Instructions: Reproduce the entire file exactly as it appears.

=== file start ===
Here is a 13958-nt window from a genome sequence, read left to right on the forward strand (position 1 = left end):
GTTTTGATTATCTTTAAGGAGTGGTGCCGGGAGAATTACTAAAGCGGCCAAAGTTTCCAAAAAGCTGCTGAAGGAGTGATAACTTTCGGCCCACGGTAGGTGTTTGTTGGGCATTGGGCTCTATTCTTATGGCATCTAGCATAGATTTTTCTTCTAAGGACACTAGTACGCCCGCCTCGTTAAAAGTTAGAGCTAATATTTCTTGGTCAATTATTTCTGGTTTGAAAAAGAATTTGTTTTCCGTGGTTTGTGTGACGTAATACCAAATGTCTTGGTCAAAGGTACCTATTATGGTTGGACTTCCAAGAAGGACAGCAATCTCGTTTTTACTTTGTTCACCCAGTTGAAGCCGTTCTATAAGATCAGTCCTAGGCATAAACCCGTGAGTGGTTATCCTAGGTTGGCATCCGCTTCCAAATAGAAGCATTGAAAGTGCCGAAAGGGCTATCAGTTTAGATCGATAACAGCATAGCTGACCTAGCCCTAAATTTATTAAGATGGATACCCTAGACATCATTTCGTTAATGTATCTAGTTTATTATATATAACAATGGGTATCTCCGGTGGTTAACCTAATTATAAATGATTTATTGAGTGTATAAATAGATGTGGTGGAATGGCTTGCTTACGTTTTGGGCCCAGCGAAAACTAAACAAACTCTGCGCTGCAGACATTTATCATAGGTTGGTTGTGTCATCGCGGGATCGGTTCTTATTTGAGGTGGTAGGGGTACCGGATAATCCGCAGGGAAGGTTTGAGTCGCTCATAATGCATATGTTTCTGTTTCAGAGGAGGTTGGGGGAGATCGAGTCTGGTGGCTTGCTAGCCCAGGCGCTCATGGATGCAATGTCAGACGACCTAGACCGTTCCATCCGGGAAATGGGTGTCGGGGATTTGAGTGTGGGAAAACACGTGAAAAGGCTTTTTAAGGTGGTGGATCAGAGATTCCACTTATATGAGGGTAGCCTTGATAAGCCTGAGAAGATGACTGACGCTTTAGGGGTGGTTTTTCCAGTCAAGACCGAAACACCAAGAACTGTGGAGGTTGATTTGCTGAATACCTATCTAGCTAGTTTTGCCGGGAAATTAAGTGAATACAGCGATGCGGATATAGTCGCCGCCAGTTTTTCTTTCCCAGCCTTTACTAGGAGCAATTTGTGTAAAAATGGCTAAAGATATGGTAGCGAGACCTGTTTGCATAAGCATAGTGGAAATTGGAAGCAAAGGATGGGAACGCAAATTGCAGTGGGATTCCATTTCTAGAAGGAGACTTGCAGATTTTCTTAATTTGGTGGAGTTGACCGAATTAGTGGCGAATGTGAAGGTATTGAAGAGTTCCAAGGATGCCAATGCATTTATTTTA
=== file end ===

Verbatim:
Here is a 13958-nt window from a genome sequence, read left to right on the forward strand (position 1 = left end):
GTTTTGATTATCTTTAAGGAGTGGTGCCGGGAGAATTACTAAAGCGGCCAAAGTTTCCAAAAAGCTGCTGAAGGAGTGATAACTTTCGGCCCACGGTAGGTGTTTGTTGGGCATTGGGCTCTATTCTTATGGCATCTAGCATAGATTTTTCTTCTAAGGACACTAGTACGCCCGCCTCGTTAAAAGTTAGAGCTAATATTTCTTGGTCAATTATTTCTGGTTTGAAAAAGAATTTGTTTTCCGTGGTTTGTGTGACGTAATACCAAATGTCTTGGTCAAAGGTACCTATTATGGTTGGACTTCCAAGAAGGACAGCAATCTCGTTTTTACTTTGTTCACCCAGTTGAAGCCGTTCTATAAGATCAGTCCTAGGCATAAACCCGTGAGTGGTTATCCTAGGTTGGCATCCGCTTCCAAATAGAAGCATTGAAAGTGCCGAAAGGGCTATCAGTTTAGATCGATAACAGCATAGCTGACCTAGCCCTAAATTTATTAAGATGGATACCCTAGACATCATTTCGTTAATGTATCTAGTTTATTATATATAACAATGGGTATCTCCGGTGGTTAACCTAATTATAAATGATTTATTGAGTGTATAAATAGATGTGGTGGAATGGCTTGCTTACGTTTTGGGCCCAGCGAAAACTAAACAAACTCTGCGCTGCAGACATTTATCATAGGTTGGTTGTGTCATCGCGGGATCGGTTCTTATTTGAGGTGGTAGGGGTACCGGATAATCCGCAGGGAAGGTTTGAGTCGCTCATAATGCATATGTTTCTGTTTCAGAGGAGGTTGGGGGAGATCGAGTCTGGTGGCTTGCTAGCCCAGGCGCTCATGGATGCAATGTCAGACGACCTAGACCGTTCCATCCGGGAAATGGGTGTCGGGGATTTGAGTGTGGGAAAACACGTGAAAAGGCTTTTTAAGGTGGTGGATCAGAGATTCCACTTATATGAGGGTAGCCTTGATAAGCCTGAGAAGATGACTGACGCTTTAGGGGTGGTTTTTCCAGTCAAGACCGAAACACCAAGAACTGTGGAGGTTGATTTGCTGAATACCTATCTAGCTAGTTTTGCCGGGAAATTAAGTGAATACAGCGATGCGGATATAGTCGCCGCCAGTTTTTCTTTCCCAGCCTTTACTAGGAGCAATTTGTGTAAAAATGGCTAAAGATATGGTAGCGAGACCTGTTTGCATAAGCATAGTGGAAATTGGAAGCAAAGGATGGGAACGCAAATTGCAGTGGGATTCCATTTCTAGAAGGAGACTTGCAGATTTTCTTAATTTGGTGGAGTTGACCGAATTAGTGGCGAATGTGAAGGTATTGAAGAGTTCCAAGGATGCCAATGCATTTATTTTA